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Reaction Rate Laws 22,916 views

Teacher/Instructor Kendal Orenstein
Kendal Orenstein

Rutger's University
M.Ed., Columbia Teachers College

Kendal founded an academic coaching company in Washington D.C. and teaches in local area schools. In her spare time she loves to explore new places.

Reaction rate laws give an equation for finding the rate of a reaction using the concentration of the reactants and the stoichiometric coefficients. For the chemical equation aA +bB => C the reaction rate law is reaction rate = k[A]^a [B]^b where k is a constant.

Alright so there're a few things that affect how fast or slow a reaction takes place, one of them being concentration we know that concentration, the higher more concentrated the reactants are the faster they're going to collide, the more often they're going to collide and also the nature of the reactants how reactant a particular metal or substance is when it comes across something else. So taking those two things into account, we're going to actually make Mathematical rate laws and the rate laws are actually unique for each particular reaction. So let's take this reaction for example we're going to say a+b yields a product and what my products are and why do I care what they are. They do not affect how fast this reaction is, the reactants are the ones that are very important so we're going to deal with just those. Okay, so this is our backbone of our Mathematical expression for the rate law, rate equals k times the concentration of in this case a times the concentration of in this case b raised to a certain power. And let's dissect what this actually means, so the rate is going to be in molarity per unit of time in this case we're going to talk about seconds but they can be any time, minutes or hours or whatever it maybe depending on the reaction or how fast this law will take place.

In this particular instance it's going to be fast so I put seconds, if it's slow you put something like hours or days. This is going to be our rate constant, it's a k, it's a k value, it's not the same k you've seen in equilibrium or at the bases when you're dealing with those, it's a lower case k and it does have the units so you're going to have to express those units and it actually varies with temperature. So this is actually going to have to happen at a certain temperature the rate law, this particular rate law will change if the temperature is raised or lowered. This thing is dependent, this k is dependent on temperature. This is a concentration of that bracket means concentration of in molarity mols per liters so this is the concentration of this reactant and this is the brackets mean the concentration of this particular reactant. And these are raised to a certain power, this is what you call the reaction order, this will tell us how important these guys are in terms of how fast they go. So the higher are these numbers, the more important they are in terms of how fast the reaction will take place.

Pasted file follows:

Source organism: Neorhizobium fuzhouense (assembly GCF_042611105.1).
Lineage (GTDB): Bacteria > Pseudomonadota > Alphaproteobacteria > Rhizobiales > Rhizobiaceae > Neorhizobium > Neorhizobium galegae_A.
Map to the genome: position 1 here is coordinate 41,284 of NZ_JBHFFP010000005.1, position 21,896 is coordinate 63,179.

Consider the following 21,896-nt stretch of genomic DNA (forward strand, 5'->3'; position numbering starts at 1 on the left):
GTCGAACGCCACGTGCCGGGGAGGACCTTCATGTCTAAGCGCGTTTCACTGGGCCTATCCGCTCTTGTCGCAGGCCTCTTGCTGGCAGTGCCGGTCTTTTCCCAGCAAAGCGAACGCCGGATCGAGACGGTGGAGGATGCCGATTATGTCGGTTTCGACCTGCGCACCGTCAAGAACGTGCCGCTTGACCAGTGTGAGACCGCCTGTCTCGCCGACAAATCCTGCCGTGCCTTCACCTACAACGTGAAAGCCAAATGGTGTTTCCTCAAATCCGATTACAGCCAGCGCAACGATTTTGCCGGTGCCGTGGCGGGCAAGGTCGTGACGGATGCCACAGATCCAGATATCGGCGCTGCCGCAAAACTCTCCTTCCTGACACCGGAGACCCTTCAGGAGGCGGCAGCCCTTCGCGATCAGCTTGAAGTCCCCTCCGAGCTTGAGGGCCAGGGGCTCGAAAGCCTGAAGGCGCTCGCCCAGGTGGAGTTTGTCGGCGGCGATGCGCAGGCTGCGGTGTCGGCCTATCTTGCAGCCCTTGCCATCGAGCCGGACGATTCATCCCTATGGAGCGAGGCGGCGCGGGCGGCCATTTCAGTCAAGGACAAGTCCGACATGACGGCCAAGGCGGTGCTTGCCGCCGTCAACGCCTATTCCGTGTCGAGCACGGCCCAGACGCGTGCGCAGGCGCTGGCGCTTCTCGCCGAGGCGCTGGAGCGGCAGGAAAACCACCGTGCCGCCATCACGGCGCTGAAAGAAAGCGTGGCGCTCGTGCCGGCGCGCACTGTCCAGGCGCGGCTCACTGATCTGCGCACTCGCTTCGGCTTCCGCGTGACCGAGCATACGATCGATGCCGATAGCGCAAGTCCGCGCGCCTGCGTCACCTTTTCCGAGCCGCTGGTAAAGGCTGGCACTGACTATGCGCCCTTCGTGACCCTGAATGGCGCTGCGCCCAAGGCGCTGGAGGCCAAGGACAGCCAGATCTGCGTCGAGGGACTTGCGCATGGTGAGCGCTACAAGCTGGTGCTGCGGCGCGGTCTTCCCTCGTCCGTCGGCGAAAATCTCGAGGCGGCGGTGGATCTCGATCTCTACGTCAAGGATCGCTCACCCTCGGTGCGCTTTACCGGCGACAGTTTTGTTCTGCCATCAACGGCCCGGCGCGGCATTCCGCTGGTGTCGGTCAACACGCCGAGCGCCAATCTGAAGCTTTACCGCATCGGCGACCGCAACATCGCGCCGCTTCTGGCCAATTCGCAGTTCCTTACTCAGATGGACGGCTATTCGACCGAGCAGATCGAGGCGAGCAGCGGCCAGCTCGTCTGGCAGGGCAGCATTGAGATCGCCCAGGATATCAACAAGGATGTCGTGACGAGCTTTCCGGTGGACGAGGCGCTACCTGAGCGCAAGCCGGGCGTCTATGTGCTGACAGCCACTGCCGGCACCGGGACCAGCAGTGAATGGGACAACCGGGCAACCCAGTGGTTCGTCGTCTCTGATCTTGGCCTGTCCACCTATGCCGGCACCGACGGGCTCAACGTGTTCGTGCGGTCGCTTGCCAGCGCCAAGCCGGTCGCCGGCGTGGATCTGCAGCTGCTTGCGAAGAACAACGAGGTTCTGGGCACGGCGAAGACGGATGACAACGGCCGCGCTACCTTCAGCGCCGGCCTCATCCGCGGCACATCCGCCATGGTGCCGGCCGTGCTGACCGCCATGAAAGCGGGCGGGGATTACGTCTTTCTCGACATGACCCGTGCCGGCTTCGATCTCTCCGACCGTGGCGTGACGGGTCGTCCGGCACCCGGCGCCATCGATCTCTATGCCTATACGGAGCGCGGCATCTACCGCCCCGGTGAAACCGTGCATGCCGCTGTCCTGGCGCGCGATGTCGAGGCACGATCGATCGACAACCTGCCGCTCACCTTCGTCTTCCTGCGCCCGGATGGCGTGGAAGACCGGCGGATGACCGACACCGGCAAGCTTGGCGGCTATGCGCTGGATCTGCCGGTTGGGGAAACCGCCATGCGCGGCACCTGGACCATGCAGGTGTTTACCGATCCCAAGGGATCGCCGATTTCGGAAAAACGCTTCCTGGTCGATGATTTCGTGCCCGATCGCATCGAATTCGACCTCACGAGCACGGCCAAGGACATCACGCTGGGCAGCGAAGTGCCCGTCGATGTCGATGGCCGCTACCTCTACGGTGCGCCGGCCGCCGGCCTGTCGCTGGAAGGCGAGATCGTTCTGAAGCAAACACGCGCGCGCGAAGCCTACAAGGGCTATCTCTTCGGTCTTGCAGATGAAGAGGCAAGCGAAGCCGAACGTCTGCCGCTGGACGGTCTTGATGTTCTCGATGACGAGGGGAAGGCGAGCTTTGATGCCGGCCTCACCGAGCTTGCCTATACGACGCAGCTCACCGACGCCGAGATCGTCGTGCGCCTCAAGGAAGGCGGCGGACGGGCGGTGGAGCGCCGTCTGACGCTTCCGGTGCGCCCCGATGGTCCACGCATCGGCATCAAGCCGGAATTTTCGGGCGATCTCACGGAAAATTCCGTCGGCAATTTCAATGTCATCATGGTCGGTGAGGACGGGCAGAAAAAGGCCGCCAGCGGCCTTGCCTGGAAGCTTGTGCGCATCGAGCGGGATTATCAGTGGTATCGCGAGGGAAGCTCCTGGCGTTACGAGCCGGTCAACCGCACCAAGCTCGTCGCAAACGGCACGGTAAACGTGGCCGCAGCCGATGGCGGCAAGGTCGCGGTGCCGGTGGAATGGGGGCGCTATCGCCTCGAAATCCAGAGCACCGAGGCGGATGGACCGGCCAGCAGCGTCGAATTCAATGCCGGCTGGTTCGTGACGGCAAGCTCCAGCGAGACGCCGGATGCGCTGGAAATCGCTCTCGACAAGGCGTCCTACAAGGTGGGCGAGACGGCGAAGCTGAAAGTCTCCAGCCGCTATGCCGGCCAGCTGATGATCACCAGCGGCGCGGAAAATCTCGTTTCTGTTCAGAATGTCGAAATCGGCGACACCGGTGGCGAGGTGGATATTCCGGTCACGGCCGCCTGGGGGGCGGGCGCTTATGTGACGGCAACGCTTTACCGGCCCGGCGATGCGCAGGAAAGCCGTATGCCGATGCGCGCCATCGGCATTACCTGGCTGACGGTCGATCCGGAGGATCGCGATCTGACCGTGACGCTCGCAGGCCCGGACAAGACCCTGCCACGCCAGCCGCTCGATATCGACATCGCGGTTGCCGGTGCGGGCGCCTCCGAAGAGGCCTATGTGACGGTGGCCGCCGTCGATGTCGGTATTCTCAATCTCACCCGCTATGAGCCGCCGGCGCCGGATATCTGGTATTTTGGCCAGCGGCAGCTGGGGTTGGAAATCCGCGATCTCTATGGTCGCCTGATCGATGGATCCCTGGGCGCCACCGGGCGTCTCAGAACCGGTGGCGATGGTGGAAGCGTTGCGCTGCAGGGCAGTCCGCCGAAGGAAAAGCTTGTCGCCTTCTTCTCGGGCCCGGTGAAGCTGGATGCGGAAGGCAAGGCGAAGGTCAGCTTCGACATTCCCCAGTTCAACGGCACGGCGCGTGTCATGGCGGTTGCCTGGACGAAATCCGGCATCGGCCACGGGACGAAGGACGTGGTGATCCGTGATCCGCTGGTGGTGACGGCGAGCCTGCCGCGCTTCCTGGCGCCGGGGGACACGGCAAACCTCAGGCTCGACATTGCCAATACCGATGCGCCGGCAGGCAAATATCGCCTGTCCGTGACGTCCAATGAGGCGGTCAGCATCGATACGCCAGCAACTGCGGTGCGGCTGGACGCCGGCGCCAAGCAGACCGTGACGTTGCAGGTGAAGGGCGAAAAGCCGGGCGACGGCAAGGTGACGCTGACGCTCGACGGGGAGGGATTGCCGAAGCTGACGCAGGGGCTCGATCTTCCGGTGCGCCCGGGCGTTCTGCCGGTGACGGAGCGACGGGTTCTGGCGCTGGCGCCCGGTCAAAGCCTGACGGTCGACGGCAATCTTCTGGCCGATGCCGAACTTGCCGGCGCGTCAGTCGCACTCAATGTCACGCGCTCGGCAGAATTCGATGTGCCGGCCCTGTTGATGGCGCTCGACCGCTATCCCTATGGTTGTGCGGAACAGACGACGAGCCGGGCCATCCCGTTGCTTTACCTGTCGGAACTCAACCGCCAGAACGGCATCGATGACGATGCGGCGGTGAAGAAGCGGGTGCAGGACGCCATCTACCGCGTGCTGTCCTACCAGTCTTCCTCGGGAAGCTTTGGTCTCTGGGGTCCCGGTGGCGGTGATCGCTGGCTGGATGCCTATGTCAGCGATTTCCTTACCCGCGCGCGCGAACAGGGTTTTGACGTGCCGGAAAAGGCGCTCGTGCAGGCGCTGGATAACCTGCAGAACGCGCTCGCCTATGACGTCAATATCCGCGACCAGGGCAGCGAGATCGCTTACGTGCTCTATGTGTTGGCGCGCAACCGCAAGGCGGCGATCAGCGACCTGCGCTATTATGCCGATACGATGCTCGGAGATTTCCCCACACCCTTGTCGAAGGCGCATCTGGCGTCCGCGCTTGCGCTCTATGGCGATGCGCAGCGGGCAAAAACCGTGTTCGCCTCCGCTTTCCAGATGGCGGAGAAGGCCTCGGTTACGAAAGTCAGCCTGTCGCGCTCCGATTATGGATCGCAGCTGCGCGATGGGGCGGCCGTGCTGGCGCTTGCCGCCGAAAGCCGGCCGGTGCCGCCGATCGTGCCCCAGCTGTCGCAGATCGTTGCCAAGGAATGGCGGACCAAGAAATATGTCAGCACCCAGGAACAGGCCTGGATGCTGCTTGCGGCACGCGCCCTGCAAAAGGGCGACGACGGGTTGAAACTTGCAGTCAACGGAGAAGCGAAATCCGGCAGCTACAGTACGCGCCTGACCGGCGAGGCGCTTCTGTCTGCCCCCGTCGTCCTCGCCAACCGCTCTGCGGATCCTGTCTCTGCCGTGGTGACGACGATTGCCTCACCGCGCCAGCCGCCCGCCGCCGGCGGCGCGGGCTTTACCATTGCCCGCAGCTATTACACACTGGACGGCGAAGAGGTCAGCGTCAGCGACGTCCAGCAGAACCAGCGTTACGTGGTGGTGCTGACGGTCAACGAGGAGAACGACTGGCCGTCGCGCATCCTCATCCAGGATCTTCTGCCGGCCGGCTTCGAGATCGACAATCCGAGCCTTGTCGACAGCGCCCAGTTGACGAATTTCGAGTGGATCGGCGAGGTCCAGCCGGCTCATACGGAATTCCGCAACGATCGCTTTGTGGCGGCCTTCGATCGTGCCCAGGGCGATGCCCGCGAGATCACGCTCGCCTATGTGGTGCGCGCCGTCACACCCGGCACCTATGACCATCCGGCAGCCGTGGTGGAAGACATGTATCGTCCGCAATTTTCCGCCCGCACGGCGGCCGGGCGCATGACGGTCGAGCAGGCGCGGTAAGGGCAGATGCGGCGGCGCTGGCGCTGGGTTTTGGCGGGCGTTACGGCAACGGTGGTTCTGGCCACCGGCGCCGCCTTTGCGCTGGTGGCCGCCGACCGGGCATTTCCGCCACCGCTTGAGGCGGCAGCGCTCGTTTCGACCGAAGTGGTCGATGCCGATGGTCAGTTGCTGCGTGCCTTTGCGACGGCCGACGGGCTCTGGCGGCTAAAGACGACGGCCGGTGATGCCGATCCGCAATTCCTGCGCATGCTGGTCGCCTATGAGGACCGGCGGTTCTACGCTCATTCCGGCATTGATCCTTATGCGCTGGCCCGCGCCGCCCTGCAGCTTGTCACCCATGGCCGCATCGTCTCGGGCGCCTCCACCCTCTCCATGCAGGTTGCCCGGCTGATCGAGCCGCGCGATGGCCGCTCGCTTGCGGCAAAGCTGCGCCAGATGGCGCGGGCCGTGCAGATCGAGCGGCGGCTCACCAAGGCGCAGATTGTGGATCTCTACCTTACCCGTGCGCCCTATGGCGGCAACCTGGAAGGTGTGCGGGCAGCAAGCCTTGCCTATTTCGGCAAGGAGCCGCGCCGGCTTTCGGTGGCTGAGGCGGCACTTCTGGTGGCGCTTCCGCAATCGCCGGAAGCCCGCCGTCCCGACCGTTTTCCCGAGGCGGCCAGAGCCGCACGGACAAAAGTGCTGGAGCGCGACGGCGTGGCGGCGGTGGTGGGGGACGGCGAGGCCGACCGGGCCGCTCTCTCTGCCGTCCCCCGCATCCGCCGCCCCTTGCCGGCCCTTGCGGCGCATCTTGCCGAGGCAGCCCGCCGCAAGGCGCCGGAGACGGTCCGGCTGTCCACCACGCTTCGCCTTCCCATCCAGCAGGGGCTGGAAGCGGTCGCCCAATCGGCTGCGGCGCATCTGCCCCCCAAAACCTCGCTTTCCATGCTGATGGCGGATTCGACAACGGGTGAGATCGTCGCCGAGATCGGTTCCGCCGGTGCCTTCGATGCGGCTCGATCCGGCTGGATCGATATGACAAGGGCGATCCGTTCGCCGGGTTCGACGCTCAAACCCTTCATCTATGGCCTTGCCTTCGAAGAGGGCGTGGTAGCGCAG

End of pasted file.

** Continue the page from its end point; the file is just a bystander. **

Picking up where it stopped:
They notice, I want to make sure you do know this is really, really important that these superscripts exponents are not the coefficients in the reaction okay. So these are only going to take place in we're talking about reaction mechanisms which, there's another video on if you want to take a look at that. But talking about rate laws these numbers are not going to be the coefficients of a reaction. Alright, so let's about how we can actually find the rate law, so you're going to have to find empirical data meaning experimental data in order to find the rate law for each reaction. So in all the reaction that we originally had which I'll write again aa+bb yields products we have 2 reactants a and b. So I'm going to have 3 different trials, I'm going to have 3 different experiments, and the first experiment, in my first trial I'm going to put 0.1 mols per liter of a and this ambiguous 0.1 mols per liter of b and I know that to get to my product the rate is 2 times a negative third molarity per second that's how fast the products are being formed.